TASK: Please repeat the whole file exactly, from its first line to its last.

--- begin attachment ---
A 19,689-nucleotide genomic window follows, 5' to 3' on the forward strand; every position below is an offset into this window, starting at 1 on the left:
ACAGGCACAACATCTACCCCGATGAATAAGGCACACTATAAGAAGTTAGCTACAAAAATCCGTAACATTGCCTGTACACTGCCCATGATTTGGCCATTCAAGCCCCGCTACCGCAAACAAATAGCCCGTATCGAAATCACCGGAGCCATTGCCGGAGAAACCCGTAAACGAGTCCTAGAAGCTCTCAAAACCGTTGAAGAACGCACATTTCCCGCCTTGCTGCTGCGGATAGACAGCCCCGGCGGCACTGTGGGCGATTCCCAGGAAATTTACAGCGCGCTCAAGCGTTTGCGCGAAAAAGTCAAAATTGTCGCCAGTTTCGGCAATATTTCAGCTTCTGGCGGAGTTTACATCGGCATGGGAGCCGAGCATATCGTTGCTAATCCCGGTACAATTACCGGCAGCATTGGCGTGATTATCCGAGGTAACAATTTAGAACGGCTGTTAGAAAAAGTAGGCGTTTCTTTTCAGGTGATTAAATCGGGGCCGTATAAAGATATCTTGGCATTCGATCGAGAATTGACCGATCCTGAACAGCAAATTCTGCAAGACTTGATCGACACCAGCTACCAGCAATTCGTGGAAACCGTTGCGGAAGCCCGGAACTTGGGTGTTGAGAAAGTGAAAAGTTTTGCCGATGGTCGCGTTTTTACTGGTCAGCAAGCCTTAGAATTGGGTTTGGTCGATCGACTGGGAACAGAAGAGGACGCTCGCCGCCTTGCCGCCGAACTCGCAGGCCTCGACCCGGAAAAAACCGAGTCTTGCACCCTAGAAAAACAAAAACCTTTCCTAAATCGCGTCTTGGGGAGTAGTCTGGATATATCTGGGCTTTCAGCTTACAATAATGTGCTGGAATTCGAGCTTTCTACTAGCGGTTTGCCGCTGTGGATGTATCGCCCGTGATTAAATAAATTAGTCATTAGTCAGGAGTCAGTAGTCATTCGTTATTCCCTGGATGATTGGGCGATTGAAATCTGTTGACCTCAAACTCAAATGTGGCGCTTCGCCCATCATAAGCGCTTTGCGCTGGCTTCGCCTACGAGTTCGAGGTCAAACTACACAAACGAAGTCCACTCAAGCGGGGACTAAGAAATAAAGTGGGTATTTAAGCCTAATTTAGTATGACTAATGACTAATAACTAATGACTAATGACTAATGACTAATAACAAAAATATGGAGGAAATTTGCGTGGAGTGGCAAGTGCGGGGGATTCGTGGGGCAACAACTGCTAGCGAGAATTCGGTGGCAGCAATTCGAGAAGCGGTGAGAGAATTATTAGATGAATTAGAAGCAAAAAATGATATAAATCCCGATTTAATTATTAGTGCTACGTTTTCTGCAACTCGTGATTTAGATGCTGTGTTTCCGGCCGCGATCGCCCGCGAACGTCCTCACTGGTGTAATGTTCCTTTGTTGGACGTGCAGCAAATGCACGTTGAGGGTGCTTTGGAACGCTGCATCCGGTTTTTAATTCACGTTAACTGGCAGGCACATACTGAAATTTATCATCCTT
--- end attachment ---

A 19,689-nucleotide genomic window follows, 5' to 3' on the forward strand; every position below is an offset into this window, starting at 1 on the left:
ACAGGCACAACATCTACCCCGATGAATAAGGCACACTATAAGAAGTTAGCTACAAAAATCCGTAACATTGCCTGTACACTGCCCATGATTTGGCCATTCAAGCCCCGCTACCGCAAACAAATAGCCCGTATCGAAATCACCGGAGCCATTGCCGGAGAAACCCGTAAACGAGTCCTAGAAGCTCTCAAAACCGTTGAAGAACGCACATTTCCCGCCTTGCTGCTGCGGATAGACAGCCCCGGCGGCACTGTGGGCGATTCCCAGGAAATTTACAGCGCGCTCAAGCGTTTGCGCGAAAAAGTCAAAATTGTCGCCAGTTTCGGCAATATTTCAGCTTCTGGCGGAGTTTACATCGGCATGGGAGCCGAGCATATCGTTGCTAATCCCGGTACAATTACCGGCAGCATTGGCGTGATTATCCGAGGTAACAATTTAGAACGGCTGTTAGAAAAAGTAGGCGTTTCTTTTCAGGTGATTAAATCGGGGCCGTATAAAGATATCTTGGCATTCGATCGAGAATTGACCGATCCTGAACAGCAAATTCTGCAAGACTTGATCGACACCAGCTACCAGCAATTCGTGGAAACCGTTGCGGAAGCCCGGAACTTGGGTGTTGAGAAAGTGAAAAGTTTTGCCGATGGTCGCGTTTTTACTGGTCAGCAAGCCTTAGAATTGGGTTTGGTCGATCGACTGGGAACAGAAGAGGACGCTCGCCGCCTTGCCGCCGAACTCGCAGGCCTCGACCCGGAAAAAACCGAGTCTTGCACCCTAGAAAAACAAAAACCTTTCCTAAATCGCGTCTTGGGGAGTAGTCTGGATATATCTGGGCTTTCAGCTTACAATAATGTGCTGGAATTCGAGCTTTCTACTAGCGGTTTGCCGCTGTGGATGTATCGCCCGTGATTAAATAAATTAGTCATTAGTCAGGAGTCAGTAGTCATTCGTTATTCCCTGGATGATTGGGCGATTGAAATCTGTTGACCTCAAACTCAAATGTGGCGCTTCGCCCATCATAAGCGCTTTGCGCTGGCTTCGCCTACGAGTTCGAGGTCAAACTACACAAACGAAGTCCACTCAAGCGGGGACTAAGAAATAAAGTGGGTATTTAAGCCTAATTTAGTATGACTAATGACTAATAACTAATGACTAATGACTAATGACTAATAACAAAAATATGGAGGAAATTTGCGTGGAGTGGCAAGTGCGGGGGATTCGTGGGGCAACAACTGCTAGCGAGAATTCGGTGGCAGCAATTCGAGAAGCGGTGAGAGAATTATTAGATGAATTAGAAGCAAAAAATGATATAAATCCCGATTTAATTATTAGTGCTACGTTTTCTGCAACTCGTGATTTAGATGCTGTGTTTCCGGCCGCGATCGCCCGCGAACGTCCTCACTGGTGTAATGTTCCTTTGTTGGACGTGCAGCAAATGCACGTTGAGGGTGCTTTGGAACGCTGCATCCGGTTTTTAATTCACGTTAACTGGCAGGCACATACTGAAATTTATCATCCTT